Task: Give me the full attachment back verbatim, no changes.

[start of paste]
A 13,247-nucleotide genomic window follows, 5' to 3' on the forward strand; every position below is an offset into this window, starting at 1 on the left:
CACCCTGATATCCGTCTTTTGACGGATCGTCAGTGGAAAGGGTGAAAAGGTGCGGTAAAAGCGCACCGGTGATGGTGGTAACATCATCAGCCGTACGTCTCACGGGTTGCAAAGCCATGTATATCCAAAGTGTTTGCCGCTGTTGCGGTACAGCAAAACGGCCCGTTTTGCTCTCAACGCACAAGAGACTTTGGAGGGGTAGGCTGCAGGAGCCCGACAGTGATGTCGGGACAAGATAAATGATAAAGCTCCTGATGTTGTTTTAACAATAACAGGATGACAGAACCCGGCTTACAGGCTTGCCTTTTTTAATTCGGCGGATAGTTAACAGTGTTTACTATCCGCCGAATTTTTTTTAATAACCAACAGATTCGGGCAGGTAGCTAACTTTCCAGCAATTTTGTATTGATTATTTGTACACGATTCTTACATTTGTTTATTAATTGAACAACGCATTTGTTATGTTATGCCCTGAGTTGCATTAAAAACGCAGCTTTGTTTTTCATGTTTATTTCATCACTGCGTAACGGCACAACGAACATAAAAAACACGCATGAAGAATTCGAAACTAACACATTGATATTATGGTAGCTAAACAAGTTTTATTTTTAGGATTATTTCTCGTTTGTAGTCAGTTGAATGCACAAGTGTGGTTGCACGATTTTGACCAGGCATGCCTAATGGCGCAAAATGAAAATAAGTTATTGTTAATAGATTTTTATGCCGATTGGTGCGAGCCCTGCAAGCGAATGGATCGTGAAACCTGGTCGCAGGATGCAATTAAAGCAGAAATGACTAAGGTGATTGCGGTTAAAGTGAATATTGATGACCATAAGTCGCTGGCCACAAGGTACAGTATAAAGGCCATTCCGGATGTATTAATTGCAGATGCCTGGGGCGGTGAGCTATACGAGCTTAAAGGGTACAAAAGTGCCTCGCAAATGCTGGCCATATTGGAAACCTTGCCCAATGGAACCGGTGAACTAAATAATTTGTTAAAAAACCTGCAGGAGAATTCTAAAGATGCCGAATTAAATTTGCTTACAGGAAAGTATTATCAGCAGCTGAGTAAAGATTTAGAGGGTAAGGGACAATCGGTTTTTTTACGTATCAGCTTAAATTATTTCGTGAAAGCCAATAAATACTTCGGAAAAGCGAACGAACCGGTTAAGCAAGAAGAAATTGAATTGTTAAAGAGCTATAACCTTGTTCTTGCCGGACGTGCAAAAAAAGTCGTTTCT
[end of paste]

A 13,247-nucleotide genomic window follows, 5' to 3' on the forward strand; every position below is an offset into this window, starting at 1 on the left:
CACCCTGATATCCGTCTTTTGACGGATCGTCAGTGGAAAGGGTGAAAAGGTGCGGTAAAAGCGCACCGGTGATGGTGGTAACATCATCAGCCGTACGTCTCACGGGTTGCAAAGCCATGTATATCCAAAGTGTTTGCCGCTGTTGCGGTACAGCAAAACGGCCCGTTTTGCTCTCAACGCACAAGAGACTTTGGAGGGGTAGGCTGCAGGAGCCCGACAGTGATGTCGGGACAAGATAAATGATAAAGCTCCTGATGTTGTTTTAACAATAACAGGATGACAGAACCCGGCTTACAGGCTTGCCTTTTTTAATTCGGCGGATAGTTAACAGTGTTTACTATCCGCCGAATTTTTTTTAATAACCAACAGATTCGGGCAGGTAGCTAACTTTCCAGCAATTTTGTATTGATTATTTGTACACGATTCTTACATTTGTTTATTAATTGAACAACGCATTTGTTATGTTATGCCCTGAGTTGCATTAAAAACGCAGCTTTGTTTTTCATGTTTATTTCATCACTGCGTAACGGCACAACGAACATAAAAAACACGCATGAAGAATTCGAAACTAACACATTGATATTATGGTAGCTAAACAAGTTTTATTTTTAGGATTATTTCTCGTTTGTAGTCAGTTGAATGCACAAGTGTGGTTGCACGATTTTGACCAGGCATGCCTAATGGCGCAAAATGAAAATAAGTTATTGTTAATAGATTTTTATGCCGATTGGTGCGAGCCCTGCAAGCGAATGGATCGTGAAACCTGGTCGCAGGATGCAATTAAAGCAGAAATGACTAAGGTGATTGCGGTTAAAGTGAATATTGATGACCATAAGTCGCTGGCCACAAGGTACAGTATAAAGGCCATTCCGGATGTATTAATTGCAGATGCCTGGGGCGGTGAGCTATACGAGCTTAAAGGGTACAAAAGTGCCTCGCAAATGCTGGCCATATTGGAAACCTTGCCCAATGGAACCGGTGAACTAAATAATTTGTTAAAAAACCTGCAGGAGAATTCTAAAGATGCCGAATTAAATTTGCTTACAGGAAAGTATTATCAGCAGCTGAGTAAAGATTTAGAGGGTAAGGGACAATCGGTTTTTTTACGTATCAGCTTAAATTATTTCGTGAAAGCCAATAAATACTTCGGAAAAGCGAACGAACCGGTTAAGCAAGAAGAAATTGAATTGTTAAAGAGCTATAACCTTGTTCTTGCCGGACGTGCAAAAAAAGTCGTTTCT